[Correction: In paragraph 9, US $ 571 billion corrected to US $ 57 billion]
Ashgabat, 28 April (nCa) — President Nursultan Nazarbayev of Kazakhstan has won the elections with 97.7% of cast votes.
While the people of Kazakhstan are happy at the outcome, there are objections from some quarters that there were no viable candidates opposing the incumbent president.
There are a handful of ways to look at this objection.
One, best people, the crème de la crème, are already in team Nazarbayev. It would not be advisable to split the winning team into two or more parts to create artificial opposition just to make the objectors happy.
Two, no one is eternally indispensible but some people can actually be indispensible during a certain frame of time. The time frame is now and the indispensible man is Nazarbayev. His presence at the helm is necessary to overcome the challenge emanating from the greed and deceit of certain power players.
Three, in some jobs, the ability to deliver is more important than the length of tenure. If many more years of good service are left in the man, and if he is willing to devote those years in doing what he does best, let him continue.
The reason why the term limit is set on the top slot is that with the passage of time the man or woman at the top undergoes ‘cocoon effect’ i.e. he or she gets isolated from the real situation because of being surrounded by sycophants, and gets stale in the office. This is not the case with Nazarbayev, who is in touch with the ground realities and keeps coming up with new and relevant initiatives.
The length of time in office should not be a disqualifying factor in itself. A most relevant example is Dr. Mahathir Mohamad, the prime minister of Malaysia for 22 years (1981-2003). Had he wanted, he would have been reelected easily on the strength of his achievements. In fact, if he were to decide to return to active politics today, he would be sure to win hands down.
A basic indicator to measure the performance is GDP: In 2006, the GDP of Kazakhstan was US $ 57 billion and it had reached US $ 231.87 by 2014. Within the next 10-12 years the GDP of the country will cross the trillion dollar mark.
Kazakhstan is already in the upper middle income countries, with per capita GDP (PPP) of US $ 22466.
The backbone of Nazarbayev’s policy is Kazakhstan-2050, a step by step plan that will propel the country into the top 30 economies of the world, ensuring even distribution of benefits to the population.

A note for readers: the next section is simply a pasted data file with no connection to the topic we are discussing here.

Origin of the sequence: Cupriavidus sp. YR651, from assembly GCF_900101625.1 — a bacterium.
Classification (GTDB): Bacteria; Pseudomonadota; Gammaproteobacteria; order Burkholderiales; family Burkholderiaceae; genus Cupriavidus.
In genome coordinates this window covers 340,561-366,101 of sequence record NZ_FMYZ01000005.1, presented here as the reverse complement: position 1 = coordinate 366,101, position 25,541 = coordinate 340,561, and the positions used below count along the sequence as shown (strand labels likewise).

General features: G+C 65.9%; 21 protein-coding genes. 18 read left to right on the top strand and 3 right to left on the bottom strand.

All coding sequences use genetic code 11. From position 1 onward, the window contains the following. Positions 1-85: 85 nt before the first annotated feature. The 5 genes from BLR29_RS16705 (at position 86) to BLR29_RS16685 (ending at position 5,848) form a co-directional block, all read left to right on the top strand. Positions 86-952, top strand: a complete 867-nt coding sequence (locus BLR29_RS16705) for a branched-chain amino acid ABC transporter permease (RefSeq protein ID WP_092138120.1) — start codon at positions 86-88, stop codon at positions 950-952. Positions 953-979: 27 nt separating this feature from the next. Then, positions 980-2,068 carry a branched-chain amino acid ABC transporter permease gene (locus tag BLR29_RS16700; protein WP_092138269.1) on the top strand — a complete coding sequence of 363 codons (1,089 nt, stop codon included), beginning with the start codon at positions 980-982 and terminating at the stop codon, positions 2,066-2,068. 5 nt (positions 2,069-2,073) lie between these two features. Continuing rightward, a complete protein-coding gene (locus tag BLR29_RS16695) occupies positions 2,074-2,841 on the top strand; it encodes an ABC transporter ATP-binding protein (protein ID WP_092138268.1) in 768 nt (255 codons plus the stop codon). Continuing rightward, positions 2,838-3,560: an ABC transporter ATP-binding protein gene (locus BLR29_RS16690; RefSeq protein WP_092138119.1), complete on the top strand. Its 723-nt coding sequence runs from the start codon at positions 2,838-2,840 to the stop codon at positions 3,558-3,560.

His vision is to use the time slot up to 2030 to make fast strides in all areas of economy and life and use the period between 2030 and 2050 to give permanence to the achievements.
The plan is to raise the investments from the current level of 18% Of GDP to 30% and increase the share of non hydrocarbon exports in total exports to 70%. Simply put, Nazarbayev is preparing the country to move beyond the demise of hydrocarbon resources in prosperity.
The per capita GDP is expected to reach US $ 60000 by 2050. And, the urban population will be 70%, up from the current 55%.
An important element of Kazakhstan-2050 is the stress on knowledge based economy and promotion of cutting edge technologies. This will be done through seven five-year plans.
[The complete text of the speech of President Nazarbayev, describing in detail the Kazakhstan-2050 can be found here: http://www.akorda.kz/en/page/page_215839_address-of-the-president-of-the-republic-of-kazakhstan-n-nazarbayev-to-the-nation-january-17-2014 ]
If the plans goes as per expectations, Kazakhstan will transform by 2030 into a major export of agricultural, dairy and meat products. It would also become a hub for the regional transport and transit trade.
Kazakhstan-2050 dovetails perfectly with the China’s belt and road initiative and Turkmenistan’s regional transport-transit projects.
It is constructive for Kazakhstan and the region that the architect of this vision stays in power for now.